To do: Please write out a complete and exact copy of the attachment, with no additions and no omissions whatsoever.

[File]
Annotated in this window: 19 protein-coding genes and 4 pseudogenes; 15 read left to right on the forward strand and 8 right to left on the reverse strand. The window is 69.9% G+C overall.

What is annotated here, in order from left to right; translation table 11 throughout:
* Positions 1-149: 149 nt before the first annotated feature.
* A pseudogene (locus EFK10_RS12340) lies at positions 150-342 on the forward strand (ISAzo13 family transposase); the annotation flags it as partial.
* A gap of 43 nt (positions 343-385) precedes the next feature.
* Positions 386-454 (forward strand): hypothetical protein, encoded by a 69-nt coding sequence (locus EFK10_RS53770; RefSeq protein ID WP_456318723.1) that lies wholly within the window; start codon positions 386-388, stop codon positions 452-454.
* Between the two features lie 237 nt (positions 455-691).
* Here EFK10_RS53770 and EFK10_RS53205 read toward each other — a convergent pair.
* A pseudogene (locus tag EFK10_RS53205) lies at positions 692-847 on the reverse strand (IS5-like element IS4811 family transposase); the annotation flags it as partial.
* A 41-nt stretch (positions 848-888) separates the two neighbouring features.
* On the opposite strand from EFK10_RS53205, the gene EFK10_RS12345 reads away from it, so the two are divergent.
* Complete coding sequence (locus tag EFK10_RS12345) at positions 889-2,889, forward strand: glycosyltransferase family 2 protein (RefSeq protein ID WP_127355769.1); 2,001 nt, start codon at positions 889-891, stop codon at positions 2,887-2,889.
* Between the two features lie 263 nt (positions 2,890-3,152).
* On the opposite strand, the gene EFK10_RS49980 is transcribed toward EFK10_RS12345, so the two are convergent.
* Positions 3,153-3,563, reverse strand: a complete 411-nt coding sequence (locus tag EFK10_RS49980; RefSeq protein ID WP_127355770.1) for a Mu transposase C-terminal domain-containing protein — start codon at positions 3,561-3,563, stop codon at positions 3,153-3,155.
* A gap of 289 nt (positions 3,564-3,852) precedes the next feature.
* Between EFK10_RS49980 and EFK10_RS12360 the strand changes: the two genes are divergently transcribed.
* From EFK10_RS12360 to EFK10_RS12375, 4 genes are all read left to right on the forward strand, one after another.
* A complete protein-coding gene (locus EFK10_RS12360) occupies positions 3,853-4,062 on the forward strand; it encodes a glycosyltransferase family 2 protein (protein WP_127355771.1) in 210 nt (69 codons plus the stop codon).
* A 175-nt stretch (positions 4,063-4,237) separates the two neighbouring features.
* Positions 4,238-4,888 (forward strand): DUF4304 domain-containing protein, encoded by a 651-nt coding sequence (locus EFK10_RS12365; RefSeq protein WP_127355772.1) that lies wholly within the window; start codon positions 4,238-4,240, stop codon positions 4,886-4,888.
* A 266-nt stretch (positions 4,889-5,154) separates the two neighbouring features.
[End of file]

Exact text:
Annotated in this window: 19 protein-coding genes and 4 pseudogenes; 15 read left to right on the forward strand and 8 right to left on the reverse strand. The window is 69.9% G+C overall.

What is annotated here, in order from left to right; translation table 11 throughout:
* Positions 1-149: 149 nt before the first annotated feature.
* A pseudogene (locus EFK10_RS12340) lies at positions 150-342 on the forward strand (ISAzo13 family transposase); the annotation flags it as partial.
* A gap of 43 nt (positions 343-385) precedes the next feature.
* Positions 386-454 (forward strand): hypothetical protein, encoded by a 69-nt coding sequence (locus EFK10_RS53770; RefSeq protein ID WP_456318723.1) that lies wholly within the window; start codon positions 386-388, stop codon positions 452-454.
* Between the two features lie 237 nt (positions 455-691).
* Here EFK10_RS53770 and EFK10_RS53205 read toward each other — a convergent pair.
* A pseudogene (locus tag EFK10_RS53205) lies at positions 692-847 on the reverse strand (IS5-like element IS4811 family transposase); the annotation flags it as partial.
* A 41-nt stretch (positions 848-888) separates the two neighbouring features.
* On the opposite strand from EFK10_RS53205, the gene EFK10_RS12345 reads away from it, so the two are divergent.
* Complete coding sequence (locus tag EFK10_RS12345) at positions 889-2,889, forward strand: glycosyltransferase family 2 protein (RefSeq protein ID WP_127355769.1); 2,001 nt, start codon at positions 889-891, stop codon at positions 2,887-2,889.
* Between the two features lie 263 nt (positions 2,890-3,152).
* On the opposite strand, the gene EFK10_RS49980 is transcribed toward EFK10_RS12345, so the two are convergent.
* Positions 3,153-3,563, reverse strand: a complete 411-nt coding sequence (locus tag EFK10_RS49980; RefSeq protein ID WP_127355770.1) for a Mu transposase C-terminal domain-containing protein — start codon at positions 3,561-3,563, stop codon at positions 3,153-3,155.
* A gap of 289 nt (positions 3,564-3,852) precedes the next feature.
* Between EFK10_RS49980 and EFK10_RS12360 the strand changes: the two genes are divergently transcribed.
* From EFK10_RS12360 to EFK10_RS12375, 4 genes are all read left to right on the forward strand, one after another.
* A complete protein-coding gene (locus EFK10_RS12360) occupies positions 3,853-4,062 on the forward strand; it encodes a glycosyltransferase family 2 protein (protein WP_127355771.1) in 210 nt (69 codons plus the stop codon).
* A 175-nt stretch (positions 4,063-4,237) separates the two neighbouring features.
* Positions 4,238-4,888 (forward strand): DUF4304 domain-containing protein, encoded by a 651-nt coding sequence (locus EFK10_RS12365; RefSeq protein WP_127355772.1) that lies wholly within the window; start codon positions 4,238-4,240, stop codon positions 4,886-4,888.
* A 266-nt stretch (positions 4,889-5,154) separates the two neighbouring features.